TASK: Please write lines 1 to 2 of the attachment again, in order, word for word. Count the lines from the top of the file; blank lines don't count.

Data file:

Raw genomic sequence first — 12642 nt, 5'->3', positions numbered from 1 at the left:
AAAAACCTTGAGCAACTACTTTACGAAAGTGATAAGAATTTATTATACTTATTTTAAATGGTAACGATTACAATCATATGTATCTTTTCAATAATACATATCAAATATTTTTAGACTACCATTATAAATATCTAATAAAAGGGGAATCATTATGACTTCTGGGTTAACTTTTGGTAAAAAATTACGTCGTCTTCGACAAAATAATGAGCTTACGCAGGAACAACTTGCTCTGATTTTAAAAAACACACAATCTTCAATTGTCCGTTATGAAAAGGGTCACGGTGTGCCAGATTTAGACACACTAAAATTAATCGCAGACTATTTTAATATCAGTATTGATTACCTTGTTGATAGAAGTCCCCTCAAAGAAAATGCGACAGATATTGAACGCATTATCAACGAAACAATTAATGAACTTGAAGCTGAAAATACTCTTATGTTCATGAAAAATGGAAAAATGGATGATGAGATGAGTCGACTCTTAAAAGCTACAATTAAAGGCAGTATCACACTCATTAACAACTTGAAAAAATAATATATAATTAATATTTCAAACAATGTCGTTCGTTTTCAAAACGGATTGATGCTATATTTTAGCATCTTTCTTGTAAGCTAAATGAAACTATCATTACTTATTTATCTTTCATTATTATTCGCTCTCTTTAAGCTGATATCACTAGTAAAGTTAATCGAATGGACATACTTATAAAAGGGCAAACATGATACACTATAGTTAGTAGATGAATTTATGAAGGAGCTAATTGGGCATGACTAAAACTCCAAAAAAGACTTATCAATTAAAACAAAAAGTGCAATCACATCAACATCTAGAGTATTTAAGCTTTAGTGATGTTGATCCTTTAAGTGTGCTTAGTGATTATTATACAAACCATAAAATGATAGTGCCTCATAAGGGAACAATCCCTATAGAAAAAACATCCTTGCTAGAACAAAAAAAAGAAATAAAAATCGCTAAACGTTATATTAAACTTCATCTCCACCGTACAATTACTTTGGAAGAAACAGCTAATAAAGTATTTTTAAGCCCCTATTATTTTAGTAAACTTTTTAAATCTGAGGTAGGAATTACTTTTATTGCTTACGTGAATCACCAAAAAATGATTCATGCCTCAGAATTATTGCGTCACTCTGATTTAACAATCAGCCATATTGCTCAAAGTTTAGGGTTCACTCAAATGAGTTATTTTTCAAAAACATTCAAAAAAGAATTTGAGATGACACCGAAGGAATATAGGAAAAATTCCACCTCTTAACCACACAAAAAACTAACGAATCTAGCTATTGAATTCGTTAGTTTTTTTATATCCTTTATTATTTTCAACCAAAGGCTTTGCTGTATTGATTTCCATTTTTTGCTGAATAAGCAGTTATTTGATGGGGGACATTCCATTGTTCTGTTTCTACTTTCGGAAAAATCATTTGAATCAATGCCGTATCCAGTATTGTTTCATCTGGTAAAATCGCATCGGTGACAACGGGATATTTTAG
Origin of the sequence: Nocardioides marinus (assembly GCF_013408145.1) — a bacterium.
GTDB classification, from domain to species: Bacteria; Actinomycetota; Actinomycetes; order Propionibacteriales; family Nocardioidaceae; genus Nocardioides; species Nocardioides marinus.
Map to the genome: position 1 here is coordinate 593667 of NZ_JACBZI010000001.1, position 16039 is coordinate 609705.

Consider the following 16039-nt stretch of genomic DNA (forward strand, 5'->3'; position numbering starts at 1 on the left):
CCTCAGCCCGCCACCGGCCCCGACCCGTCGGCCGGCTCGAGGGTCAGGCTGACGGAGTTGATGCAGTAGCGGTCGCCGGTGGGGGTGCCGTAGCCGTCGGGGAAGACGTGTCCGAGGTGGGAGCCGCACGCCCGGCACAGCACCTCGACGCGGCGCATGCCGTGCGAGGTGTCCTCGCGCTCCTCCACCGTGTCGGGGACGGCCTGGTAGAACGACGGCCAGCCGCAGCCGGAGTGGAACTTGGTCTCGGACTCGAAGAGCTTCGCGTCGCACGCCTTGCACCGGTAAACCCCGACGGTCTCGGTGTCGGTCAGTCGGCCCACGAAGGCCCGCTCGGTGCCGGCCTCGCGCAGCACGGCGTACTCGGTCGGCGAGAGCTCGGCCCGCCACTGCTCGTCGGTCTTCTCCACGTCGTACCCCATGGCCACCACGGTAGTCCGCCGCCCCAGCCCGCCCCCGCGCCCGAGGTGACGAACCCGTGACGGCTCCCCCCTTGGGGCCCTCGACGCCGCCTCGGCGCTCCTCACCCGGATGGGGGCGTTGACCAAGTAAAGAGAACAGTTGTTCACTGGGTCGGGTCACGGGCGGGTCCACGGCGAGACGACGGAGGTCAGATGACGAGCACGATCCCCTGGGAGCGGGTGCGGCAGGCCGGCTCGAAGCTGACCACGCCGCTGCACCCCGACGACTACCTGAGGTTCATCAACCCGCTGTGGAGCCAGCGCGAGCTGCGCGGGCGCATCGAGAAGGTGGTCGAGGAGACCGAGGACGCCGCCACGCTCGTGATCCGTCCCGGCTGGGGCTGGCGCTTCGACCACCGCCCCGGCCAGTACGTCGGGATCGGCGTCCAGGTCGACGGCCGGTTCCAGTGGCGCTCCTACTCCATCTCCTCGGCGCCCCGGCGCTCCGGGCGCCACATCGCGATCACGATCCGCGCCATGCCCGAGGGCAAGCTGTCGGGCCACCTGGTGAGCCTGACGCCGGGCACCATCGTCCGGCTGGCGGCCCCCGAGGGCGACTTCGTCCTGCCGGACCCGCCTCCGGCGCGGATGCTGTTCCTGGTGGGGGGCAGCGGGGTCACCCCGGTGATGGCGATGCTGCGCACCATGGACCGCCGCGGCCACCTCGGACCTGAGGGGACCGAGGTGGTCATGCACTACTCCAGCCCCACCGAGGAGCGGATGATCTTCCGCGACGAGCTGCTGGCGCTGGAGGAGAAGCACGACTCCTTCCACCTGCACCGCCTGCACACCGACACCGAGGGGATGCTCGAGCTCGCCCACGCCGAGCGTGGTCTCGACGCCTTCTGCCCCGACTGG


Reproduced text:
Raw genomic sequence first — 12642 nt, 5'->3', positions numbered from 1 at the left:
AAAAACCTTGAGCAACTACTTTACGAAAGTGATAAGAATTTATTATACTTATTTTAAATGGTAACGATTACAATCATATGTATCTTTTCAATAATACATATCAAATATTTTTAGACTACCATTATAAATATCTAATAAAAGGGGAATCATTATGACTTCTGGGTTAACTTTTGGTAAAAAATTACGTCGTCTTCGACAAAATAATGAGCTTACGCAGGAACAACTTGCTCTGATTTTAAAAAACACACAATCTTCAATTGTCCGTTATGAAAAGGGTCACGGTGTGCCAGATTTAGACACACTAAAATTAATCGCAGACTATTTTAATATCAGTATTGATTACCTTGTTGATAGAAGTCCCCTCAAAGAAAATGCGACAGATATTGAACGCATTATCAACGAAACAATTAATGAACTTGAAGCTGAAAATACTCTTATGTTCATGAAAAATGGAAAAATGGATGATGAGATGAGTCGACTCTTAAAAGCTACAATTAAAGGCAGTATCACACTCATTAACAACTTGAAAAAATAATATATAATTAATATTTCAAACAATGTCGTTCGTTTTCAAAACGGATTGATGCTATATTTTAGCATCTTTCTTGTAAGCTAAATGAAACTATCATTACTTATTTATCTTTCATTATTATTCGCTCTCTTTAAGCTGATATCACTAGTAAAGTTAATCGAATGGACATACTTATAAAAGGGCAAACATGATACACTATAGTTAGTAGATGAATTTATGAAGGAGCTAATTGGGCATGACTAAAACTCCAAAAAAGACTTATCAATTAAAACAAAAAGTGCAATCACATCAACATCTAGAGTATTTAAGCTTTAGTGATGTTGATCCTTTAAGTGTGCTTAGTGATTATTATACAAACCATAAAATGATAGTGCCTCATAAGGGAACAATCCCTATAGAAAAAACATCCTTGCTAGAACAAAAAAAAGAAATAAAAATCGCTAAACGTTATATTAAACTTCATCTCCACCGTACAATTACTTTGGAAGAAACAGCTAATAAAGTATTTTTAAGCCCCTATTATTTTAGTAAACTTTTTAAATCTGAGGTAGGAATTACTTTTATTGCTTACGTGAATCACCAAAAAATGATTCATGCCTCAGAATTATTGCGTCACTCTGATTTAACAATCAGCCATATTGCTCAAAGTTTAGGGTTCACTCAAATGAGTTATTTTTCAAAAACATTCAAAAAAGAATTTGAGATGACACCGAAGGAATATAGGAAAAATTCCACCTCTTAACCACACAAAAAACTAACGAATCTAGCTATTGAATTCGTTAGTTTTTTTATATCCTTTATTATTTTCAACCAAAGGCTTTGCTGTATTGATTTCCATTTTTTGCTGAATAAGCAGTTATTTGATGGGGGACATTCCATTGTTCTGTTTCTACTTTCGGAAAAATCATTTGAATCAATGCCGTATCCAGTATTGTTTCATCTGGTAAAATCGCATCGGTGACAACGGGATATTTTAG